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Wow. WHAT HE SAID.

I can't tell you how frustrated it makes me as a GMU PhD graduate to hear the sorts of descriptions of "Masonomics" (a term I dislike almost as much as "Austro-libertarian" ;) ) that Tyler has apparently given. Pete is right both on theory and history here. The core of what GMU has long been about is the union, not the intersection, of Hayek (and by implication Mises), Buchanan, and Alchian, and later, V. Smith. And it's always been about engaging the profession in the journals.

I just want to add one more piece of the puzzle, even if it seems self-serving. Take an additional step beyond Pete's point about graduate students. Look at the GMU PhDs since 1985. Who have been the most successful as publishers, teachers, and public intellectuals? I'm willing to submit that the correlation between the intensity of "Austrianness" and those measures of success is pretty high. It's not 1.0 but it's strong.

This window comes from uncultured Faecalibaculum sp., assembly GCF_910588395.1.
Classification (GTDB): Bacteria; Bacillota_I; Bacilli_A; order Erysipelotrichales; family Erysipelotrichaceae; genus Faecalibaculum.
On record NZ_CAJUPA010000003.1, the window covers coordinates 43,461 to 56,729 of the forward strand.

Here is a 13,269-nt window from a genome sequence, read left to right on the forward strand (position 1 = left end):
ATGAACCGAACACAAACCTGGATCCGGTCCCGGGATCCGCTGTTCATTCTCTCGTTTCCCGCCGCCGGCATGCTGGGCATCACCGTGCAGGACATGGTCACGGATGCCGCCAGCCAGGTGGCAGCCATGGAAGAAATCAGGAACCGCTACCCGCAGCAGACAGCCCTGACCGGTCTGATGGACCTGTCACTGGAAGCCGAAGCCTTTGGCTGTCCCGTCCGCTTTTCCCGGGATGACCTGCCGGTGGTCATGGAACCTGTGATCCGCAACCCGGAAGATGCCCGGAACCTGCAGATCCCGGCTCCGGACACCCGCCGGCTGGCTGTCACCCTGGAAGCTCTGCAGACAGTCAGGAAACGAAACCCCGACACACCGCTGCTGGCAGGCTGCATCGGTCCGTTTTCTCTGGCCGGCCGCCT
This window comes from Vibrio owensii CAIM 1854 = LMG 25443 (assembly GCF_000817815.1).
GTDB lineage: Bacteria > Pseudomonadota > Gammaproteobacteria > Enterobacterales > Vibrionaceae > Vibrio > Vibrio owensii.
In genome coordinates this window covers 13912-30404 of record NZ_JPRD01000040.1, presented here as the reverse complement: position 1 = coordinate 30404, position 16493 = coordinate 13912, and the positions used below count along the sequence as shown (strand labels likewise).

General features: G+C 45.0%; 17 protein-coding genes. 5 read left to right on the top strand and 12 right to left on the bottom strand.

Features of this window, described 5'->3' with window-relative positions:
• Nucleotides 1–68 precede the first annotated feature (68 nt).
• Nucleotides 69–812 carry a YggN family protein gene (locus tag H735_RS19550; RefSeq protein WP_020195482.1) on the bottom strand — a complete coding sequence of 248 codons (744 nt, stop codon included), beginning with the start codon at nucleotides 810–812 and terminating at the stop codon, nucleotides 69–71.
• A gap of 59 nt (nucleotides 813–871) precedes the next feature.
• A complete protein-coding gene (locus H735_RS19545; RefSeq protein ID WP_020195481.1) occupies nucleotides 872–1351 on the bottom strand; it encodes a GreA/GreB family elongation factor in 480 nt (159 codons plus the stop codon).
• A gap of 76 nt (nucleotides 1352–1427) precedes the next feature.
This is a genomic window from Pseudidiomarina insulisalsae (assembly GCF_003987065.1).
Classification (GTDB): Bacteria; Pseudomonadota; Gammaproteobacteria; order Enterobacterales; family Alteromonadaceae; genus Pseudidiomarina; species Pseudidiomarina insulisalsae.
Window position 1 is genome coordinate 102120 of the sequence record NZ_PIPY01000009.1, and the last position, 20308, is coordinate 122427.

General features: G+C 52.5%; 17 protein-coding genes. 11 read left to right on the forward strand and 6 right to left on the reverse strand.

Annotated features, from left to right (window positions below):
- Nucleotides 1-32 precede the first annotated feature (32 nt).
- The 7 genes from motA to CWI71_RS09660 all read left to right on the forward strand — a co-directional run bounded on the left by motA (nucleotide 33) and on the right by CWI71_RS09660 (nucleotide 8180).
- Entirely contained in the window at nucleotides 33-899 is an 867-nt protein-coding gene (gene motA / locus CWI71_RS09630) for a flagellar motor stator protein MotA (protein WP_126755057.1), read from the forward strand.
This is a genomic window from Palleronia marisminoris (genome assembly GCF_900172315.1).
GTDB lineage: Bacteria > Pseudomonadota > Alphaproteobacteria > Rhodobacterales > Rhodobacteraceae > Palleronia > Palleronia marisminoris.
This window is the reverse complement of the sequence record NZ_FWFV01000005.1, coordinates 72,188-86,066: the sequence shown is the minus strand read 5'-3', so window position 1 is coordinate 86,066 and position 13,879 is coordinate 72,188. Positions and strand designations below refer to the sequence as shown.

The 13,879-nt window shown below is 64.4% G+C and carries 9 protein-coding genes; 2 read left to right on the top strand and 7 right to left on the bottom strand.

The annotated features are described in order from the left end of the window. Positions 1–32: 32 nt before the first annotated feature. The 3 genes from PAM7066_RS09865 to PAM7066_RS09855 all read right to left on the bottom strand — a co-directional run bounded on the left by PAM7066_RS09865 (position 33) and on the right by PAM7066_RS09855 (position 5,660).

Pete and I were just talking about this last week. Way back when, Buchanan knew which side his bread was buttered when he told the department that whatever else was true of the Austrians, they were bringing in the best students. (Again, self-serving I know, but that doesn't mean it's not true.) My judgment of the last 10 years of students at Mason is that the correlation noted above still holds fairly strongly.

To dismiss the contributions of Austrian economics to the history and quality of the GMU program is not only just blatantly false, it will end up shooting GMU in the foot if it sends the signal that Austrian grad students won't be treated as equally important parts of the research program. Know where your bread is buttered.